never mind, just sparked in my head that this is a very simple induction problem for cases where n_0 is greater than or equal to 2. =)
i am stuck on proving this property of a series:
let p_n=sigma (from k=1 to n) (1/k) and p=sigma (from k=1 to infinite) (1/k).
Prove for all N, a natural number, there exists a n_0 in the naturals such that abs (p_n-p_n-1)<=1/N for all n>=n_0 yet abs (p-p_n)> 1/N for all n>=n_0.
essentially one would need to show that abs (1/n) <= 1/N and that sigma(from k=n+1 to infinite) (1/n)>=1/N. how would we choose our n_0 in a way that this would work? thanks!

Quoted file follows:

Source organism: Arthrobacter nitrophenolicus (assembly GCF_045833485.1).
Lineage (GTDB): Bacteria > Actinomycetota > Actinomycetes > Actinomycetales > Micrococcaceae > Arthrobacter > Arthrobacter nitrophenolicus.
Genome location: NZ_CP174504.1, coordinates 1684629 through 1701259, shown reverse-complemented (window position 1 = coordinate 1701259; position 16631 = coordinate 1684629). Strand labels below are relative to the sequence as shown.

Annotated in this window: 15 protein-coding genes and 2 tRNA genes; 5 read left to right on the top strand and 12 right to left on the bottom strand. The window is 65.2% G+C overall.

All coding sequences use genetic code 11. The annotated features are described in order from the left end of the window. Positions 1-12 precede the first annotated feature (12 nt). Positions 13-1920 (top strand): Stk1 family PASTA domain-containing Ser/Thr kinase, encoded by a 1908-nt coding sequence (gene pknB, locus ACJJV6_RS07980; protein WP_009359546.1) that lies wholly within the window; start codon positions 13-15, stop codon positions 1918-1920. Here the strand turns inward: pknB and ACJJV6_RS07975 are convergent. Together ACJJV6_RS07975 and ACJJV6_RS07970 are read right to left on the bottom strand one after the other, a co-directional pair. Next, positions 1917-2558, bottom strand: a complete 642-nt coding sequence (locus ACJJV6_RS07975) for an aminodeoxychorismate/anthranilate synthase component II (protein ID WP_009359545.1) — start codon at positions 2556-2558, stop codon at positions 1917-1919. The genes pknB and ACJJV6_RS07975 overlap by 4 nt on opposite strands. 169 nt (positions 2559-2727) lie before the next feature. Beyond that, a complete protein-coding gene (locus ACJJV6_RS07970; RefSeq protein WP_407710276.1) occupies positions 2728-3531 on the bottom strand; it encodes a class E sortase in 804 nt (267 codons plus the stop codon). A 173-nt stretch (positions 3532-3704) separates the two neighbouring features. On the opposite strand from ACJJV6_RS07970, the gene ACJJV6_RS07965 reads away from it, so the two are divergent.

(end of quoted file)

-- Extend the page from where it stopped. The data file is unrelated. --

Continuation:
Let:
and suppose:
exists.
Then for any integer :
so for any :
Now consider:
The first series comprises terms all greater than or equal to so is greater than or equal to , and the second series is similarly greater than or equal to and the third is greater thab zero, so:
So putting will do.
However note that this is all predicated on the existance of , but there is no such as the harmonic series diverges.
RonL
No I mean 1/(2n), since this is the samllest term in that finite series, and by construstion there are n terms all greater than or equal to the smallest.
No I am using the series given, it just happens to be the harmonic series
This is an adaptation of one method of proving that the harmonic series is divergent.
RonL